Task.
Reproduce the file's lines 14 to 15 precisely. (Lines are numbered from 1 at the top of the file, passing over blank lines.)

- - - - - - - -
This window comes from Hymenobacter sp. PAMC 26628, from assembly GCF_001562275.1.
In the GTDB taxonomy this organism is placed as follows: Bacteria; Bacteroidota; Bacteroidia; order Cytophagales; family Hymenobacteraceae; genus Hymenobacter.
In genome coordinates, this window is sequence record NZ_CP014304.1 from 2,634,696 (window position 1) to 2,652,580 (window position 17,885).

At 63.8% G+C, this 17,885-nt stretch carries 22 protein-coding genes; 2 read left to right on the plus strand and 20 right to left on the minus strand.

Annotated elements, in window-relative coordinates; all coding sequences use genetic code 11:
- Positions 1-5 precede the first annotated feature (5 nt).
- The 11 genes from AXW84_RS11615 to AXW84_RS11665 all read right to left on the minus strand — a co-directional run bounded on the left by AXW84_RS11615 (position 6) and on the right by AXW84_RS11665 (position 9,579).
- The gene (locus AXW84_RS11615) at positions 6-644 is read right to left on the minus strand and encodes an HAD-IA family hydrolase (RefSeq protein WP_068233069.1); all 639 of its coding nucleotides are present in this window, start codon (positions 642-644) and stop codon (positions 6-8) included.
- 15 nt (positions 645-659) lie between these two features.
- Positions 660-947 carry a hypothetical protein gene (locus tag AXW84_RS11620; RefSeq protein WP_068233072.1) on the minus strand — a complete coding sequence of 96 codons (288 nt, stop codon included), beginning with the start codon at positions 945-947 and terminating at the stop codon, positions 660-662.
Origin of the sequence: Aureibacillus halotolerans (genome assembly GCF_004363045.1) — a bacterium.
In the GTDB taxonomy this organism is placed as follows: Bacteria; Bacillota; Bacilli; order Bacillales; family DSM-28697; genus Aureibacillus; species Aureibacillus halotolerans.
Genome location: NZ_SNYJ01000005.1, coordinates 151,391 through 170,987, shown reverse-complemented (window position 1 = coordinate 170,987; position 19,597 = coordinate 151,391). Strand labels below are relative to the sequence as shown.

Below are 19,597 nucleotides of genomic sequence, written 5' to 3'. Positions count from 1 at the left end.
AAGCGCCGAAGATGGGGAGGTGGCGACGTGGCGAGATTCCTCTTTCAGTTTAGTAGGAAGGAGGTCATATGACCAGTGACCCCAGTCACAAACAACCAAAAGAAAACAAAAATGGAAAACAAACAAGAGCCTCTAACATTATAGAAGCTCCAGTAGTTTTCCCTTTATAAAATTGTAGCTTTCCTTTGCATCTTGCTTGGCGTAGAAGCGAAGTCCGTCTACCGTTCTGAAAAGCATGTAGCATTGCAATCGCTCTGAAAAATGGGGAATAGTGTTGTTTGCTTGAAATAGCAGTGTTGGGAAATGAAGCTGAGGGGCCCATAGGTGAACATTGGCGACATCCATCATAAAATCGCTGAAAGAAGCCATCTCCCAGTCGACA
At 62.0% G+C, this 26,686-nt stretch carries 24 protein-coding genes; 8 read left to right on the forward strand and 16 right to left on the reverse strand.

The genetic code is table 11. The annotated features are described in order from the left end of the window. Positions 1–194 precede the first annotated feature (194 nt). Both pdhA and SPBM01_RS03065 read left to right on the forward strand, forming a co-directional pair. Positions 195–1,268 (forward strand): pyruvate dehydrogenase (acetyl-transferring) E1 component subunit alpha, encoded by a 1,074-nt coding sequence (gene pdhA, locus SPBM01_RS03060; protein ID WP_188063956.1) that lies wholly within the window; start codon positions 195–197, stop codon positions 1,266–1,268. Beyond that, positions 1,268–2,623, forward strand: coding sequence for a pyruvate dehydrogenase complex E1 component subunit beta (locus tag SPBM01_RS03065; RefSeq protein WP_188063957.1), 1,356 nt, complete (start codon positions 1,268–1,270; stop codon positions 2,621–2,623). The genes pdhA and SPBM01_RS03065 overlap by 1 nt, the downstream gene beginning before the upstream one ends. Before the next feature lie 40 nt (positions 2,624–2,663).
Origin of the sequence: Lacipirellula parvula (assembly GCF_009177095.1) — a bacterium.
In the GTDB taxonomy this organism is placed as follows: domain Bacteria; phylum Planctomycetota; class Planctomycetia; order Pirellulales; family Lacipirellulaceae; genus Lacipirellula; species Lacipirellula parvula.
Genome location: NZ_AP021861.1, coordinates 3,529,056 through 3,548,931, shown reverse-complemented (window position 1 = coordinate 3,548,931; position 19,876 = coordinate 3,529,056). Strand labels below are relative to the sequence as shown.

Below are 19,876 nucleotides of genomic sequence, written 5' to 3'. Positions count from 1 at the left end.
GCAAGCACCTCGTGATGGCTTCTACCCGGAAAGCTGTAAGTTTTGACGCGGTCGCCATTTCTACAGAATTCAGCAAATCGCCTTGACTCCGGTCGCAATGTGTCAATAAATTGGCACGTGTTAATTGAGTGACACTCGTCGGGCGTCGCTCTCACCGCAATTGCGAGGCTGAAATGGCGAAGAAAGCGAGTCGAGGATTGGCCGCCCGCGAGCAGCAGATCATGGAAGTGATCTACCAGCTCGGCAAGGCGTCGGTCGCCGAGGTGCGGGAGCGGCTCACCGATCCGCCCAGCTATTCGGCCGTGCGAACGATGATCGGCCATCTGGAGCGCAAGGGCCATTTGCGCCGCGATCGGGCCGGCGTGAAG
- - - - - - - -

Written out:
Below are 19,597 nucleotides of genomic sequence, written 5' to 3'. Positions count from 1 at the left end.
AAGCGCCGAAGATGGGGAGGTGGCGACGTGGCGAGATTCCTCTTTCAGTTTAGTAGGAAGGAGGTCATATGACCAGTGACCCCAGTCACAAACAACCAAAAGAAAACAAAAATGGAAAACAAACAAGAGCCTCTAACATTATAGAAGCTCCAGTAGTTTTCCCTTTATAAAATTGTAGCTTTCCTTTGCATCTTGCTTGGCGTAGAAGCGAAGTCCGTCTACCGTTCTGAAAAGCATGTAGCATTGCAATCGCTCTGAAAAATGGGGAATAGTGTTGTTTGCTTGAAATAGCAGTGTTGGGAAATGAAGCTGAGGGGCCCATAGGTGAACATTGGCGACATCCATCATAAAATCGCTGAAAGAAGCCATCTCCCAGTCGACA